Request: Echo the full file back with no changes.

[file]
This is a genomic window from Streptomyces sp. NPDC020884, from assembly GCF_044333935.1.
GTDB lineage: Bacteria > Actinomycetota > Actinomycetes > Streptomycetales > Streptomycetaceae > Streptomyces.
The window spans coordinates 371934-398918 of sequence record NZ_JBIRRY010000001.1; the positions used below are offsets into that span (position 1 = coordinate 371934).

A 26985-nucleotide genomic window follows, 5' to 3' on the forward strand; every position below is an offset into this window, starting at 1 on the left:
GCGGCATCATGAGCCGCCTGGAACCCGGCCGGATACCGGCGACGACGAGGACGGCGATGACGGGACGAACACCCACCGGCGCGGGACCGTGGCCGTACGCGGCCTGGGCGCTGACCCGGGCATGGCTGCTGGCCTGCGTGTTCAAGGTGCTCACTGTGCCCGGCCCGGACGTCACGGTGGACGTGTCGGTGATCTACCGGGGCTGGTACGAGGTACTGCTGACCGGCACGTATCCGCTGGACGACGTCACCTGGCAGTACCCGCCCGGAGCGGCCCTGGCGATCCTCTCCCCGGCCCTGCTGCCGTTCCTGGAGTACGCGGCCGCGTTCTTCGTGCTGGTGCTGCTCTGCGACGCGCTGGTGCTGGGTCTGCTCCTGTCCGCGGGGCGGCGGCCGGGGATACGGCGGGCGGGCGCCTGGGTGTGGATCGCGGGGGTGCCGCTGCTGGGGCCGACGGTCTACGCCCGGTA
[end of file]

This is a genomic window from Streptomyces sp. NPDC020884, from assembly GCF_044333935.1.
GTDB lineage: Bacteria > Actinomycetota > Actinomycetes > Streptomycetales > Streptomycetaceae > Streptomyces.
The window spans coordinates 371934-398918 of sequence record NZ_JBIRRY010000001.1; the positions used below are offsets into that span (position 1 = coordinate 371934).

A 26985-nucleotide genomic window follows, 5' to 3' on the forward strand; every position below is an offset into this window, starting at 1 on the left:
GCGGCATCATGAGCCGCCTGGAACCCGGCCGGATACCGGCGACGACGAGGACGGCGATGACGGGACGAACACCCACCGGCGCGGGACCGTGGCCGTACGCGGCCTGGGCGCTGACCCGGGCATGGCTGCTGGCCTGCGTGTTCAAGGTGCTCACTGTGCCCGGCCCGGACGTCACGGTGGACGTGTCGGTGATCTACCGGGGCTGGTACGAGGTACTGCTGACCGGCACGTATCCGCTGGACGACGTCACCTGGCAGTACCCGCCCGGAGCGGCCCTGGCGATCCTCTCCCCGGCCCTGCTGCCGTTCCTGGAGTACGCGGCCGCGTTCTTCGTGCTGGTGCTGCTCTGCGACGCGCTGGTGCTGGGTCTGCTCCTGTCCGCGGGGCGGCGGCCGGGGATACGGCGGGCGGGCGCCTGGGTGTGGATCGCGGGGGTGCCGCTGCTGGGGCCGACGGTCTACGCCCGGTA